Body / Mind Integration Therapy

In the mid 90’s Terry became interested in the body/mind connection and began taking classes in Hakomi.  After completing a workshop called Trauma and the Body, Terry discovered great value in this work.  In 1996, Terry completed the year long training Hakomi for Bodyworkers with Morgan Holford and Susan McConnell.  Hakomi is a body-centered psychotherapy modality which is at the root of this training.

The origin of the name Hakomi is Hopi and means: “How do you stand in relation to these many realms?” The Hakomi Method provides a safe, gentle means for clients to explore and shift “how they stand in relation to” unconscious, hidden beliefs that influence one’s life — relationships, self-image, behaviors, habitual patterns.

Hakomi also addresses the physiological resolution of trauma by gently affording the body an opportunity to “defrost” from traumatic incidences that have been “frozen” in the body, resulting in a reduction of pain and post traumatic stress symptoms.  The Hakomi process gently supports the client in translating the language of the body through body gestures, posture, movement, verbal interaction, and the cultivation of internal awareness.  Tensions, sensations, images and memories become access routes to limiting belief systems while developing empowering resources that support new options and positive change.

 

Five essential principles create the context for this profound therapeutic method:

  • Mindfulness:  The art of turning one’s attention inward toward current experience – is a desired and necessary state of mind for the Hakomi process.  It is a skill that is cultivated and that improves with practice.  Mindfulness becomes the actual key to unlocking the ‘map room’ that holds limiting beliefs and unresolved experience such as trauma.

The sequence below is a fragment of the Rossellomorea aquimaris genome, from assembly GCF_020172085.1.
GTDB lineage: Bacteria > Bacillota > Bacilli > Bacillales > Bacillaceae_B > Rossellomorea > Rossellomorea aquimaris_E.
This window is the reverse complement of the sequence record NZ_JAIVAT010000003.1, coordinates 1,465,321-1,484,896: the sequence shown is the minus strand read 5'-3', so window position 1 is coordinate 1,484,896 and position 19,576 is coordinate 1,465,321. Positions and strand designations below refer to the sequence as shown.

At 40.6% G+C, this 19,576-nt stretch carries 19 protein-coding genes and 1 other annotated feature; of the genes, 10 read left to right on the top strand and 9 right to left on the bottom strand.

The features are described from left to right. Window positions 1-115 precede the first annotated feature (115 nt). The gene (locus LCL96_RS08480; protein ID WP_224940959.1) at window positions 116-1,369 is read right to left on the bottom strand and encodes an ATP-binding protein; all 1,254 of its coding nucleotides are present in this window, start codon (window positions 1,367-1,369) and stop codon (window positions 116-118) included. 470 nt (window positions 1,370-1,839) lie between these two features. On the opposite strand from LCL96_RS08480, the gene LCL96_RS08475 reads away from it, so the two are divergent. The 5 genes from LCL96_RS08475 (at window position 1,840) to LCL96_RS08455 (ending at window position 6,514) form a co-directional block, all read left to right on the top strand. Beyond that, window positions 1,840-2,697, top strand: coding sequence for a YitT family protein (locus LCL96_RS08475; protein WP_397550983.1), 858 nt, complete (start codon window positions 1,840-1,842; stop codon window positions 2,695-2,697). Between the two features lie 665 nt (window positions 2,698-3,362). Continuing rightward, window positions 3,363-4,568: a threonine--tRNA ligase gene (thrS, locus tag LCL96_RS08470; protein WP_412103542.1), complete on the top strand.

• Non-violence:  The state of supporting change without force creates a setting of sensitivity and safety that allows a deep sense of connection to unfold.  In the atmosphere of such safety, the unconscious finds respite and a field in which to come forward into consciousness. That which has been hidden, can now be safely expressed and known.
  • Unity:  We live in a world of relationship and it is through relationship that we heal. In the healing process we don’t ‘get rid of’; instead, we shift the nature or quality of our relationship to people, places and things. We shift “how we stand in relation to these many realms.”
  • Organicity:  Life is a mystery.  In Hakomi, there exists a reverence for that which cannot be known and can only be experienced.  Hakomi does not seek to solve a problem, but rather is present to support the truth of the experience unfolding.
  • Body-Mind-Spirit Wholism: Where does the body end and the mind begin?  All experience is incorporated throughout the matrix of body-mind-spirit.

The experience of personal empowerment that results from such in depth work is profound and highly individual.  Clients frequently experience a sense of renewal, possibility and confidence – an overall feeling of being more alive and aware.